Like I put in the OP watch Geraint Radford if his first focus stack didn't take he can take it again.
All courtesy of the in camera photo stacking.

Alex Coleman's picture

Leon might be referring to a feature that's on my Z's implementation of focus stacking, where you can set a delay between shots to reduce shake in your setup caused by the shutter.

Jon Kellett's picture

I always dislike the advice to buy a new camera. Especially when in this case you're suggesting one with substantially lower resolution than what the author was using (47mpix).

In my opinion, buying new gear is seldom a better answer than learning how to get around the limitations of your existing gear.

When I still had a G9, I never even bothered with the inbuilt focus stacking capability - Manual stacking is hardly slow and you're the one in control and are the only one to blame if it doesn't work. This in itself is a strong incentive to get it right.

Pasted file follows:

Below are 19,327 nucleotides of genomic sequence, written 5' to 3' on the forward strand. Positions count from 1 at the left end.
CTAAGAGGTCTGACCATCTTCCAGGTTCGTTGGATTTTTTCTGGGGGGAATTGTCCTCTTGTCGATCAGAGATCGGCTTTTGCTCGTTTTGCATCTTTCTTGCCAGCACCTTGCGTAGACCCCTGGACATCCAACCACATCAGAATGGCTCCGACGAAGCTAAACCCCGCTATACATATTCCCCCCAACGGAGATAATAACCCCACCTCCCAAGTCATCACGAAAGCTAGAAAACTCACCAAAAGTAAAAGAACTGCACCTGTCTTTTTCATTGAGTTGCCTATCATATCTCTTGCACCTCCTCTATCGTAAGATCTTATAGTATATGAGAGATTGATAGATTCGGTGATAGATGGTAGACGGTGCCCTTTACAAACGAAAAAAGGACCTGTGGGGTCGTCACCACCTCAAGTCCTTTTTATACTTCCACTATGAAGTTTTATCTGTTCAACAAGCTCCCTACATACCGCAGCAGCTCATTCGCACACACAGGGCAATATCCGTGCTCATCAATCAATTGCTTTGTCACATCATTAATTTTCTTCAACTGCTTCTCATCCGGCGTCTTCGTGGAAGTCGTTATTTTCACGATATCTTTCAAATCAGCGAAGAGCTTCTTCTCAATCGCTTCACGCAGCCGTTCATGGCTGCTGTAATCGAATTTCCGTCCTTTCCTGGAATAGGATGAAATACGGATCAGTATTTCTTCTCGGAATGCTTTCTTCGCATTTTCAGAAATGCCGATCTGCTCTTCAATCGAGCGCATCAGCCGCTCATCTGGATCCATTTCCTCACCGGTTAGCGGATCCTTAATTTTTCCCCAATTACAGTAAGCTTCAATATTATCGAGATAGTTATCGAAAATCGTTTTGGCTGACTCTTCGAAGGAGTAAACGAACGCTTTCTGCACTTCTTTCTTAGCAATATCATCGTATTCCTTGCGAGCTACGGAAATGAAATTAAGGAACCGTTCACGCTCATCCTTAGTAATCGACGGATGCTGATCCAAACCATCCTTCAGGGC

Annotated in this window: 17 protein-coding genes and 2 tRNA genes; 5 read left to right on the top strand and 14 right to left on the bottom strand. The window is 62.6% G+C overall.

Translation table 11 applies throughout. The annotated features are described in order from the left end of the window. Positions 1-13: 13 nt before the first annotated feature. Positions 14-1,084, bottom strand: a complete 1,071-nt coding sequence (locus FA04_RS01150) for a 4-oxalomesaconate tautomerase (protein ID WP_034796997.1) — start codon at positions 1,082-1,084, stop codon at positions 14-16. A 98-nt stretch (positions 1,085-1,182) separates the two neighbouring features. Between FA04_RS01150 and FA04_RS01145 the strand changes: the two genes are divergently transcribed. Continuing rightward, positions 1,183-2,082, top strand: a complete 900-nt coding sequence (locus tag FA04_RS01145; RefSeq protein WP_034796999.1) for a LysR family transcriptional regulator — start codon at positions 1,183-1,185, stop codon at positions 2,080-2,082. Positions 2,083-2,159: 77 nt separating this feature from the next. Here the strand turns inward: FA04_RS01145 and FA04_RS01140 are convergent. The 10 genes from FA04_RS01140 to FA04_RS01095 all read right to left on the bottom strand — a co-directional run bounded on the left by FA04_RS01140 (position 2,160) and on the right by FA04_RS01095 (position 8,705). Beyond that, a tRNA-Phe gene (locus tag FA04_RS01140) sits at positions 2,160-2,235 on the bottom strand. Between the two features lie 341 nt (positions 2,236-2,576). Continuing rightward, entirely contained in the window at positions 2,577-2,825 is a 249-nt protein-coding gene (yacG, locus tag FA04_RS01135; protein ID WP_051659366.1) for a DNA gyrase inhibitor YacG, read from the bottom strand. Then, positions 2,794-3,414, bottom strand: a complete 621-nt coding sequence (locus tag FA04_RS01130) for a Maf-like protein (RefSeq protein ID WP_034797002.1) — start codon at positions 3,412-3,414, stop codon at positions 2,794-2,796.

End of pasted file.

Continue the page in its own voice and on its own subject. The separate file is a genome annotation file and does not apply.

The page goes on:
To be fair though, seldom do I wish for a greater depth of field and the cases that I do are usually the cases when I don't have a tripod with me and there's too much wind anyway.

Malcolm Wright's picture

I agree and share your dislike of the advice to buy new gear, not just a new camera.

Sometimes the cost of working around the limitations of a given camera system outweighs the cost of buying into a different system which is better suited for the purpose.

For example if I want shallow depth of field, then it's a cheap secondhand DSLR full frame, with one of their cheap sometimes sub $120 brand new nifty fifty lenses, the equivalent work around on micro four thirds would be 3 to 4 times the cost for a secondhand lens. New retail the cost for the lens alone would be closer to 10x (25mm f1.2). True I could stand well back and try (usually unsuccesfully) to use a longer lens, but then I'd have a more restricted field of view..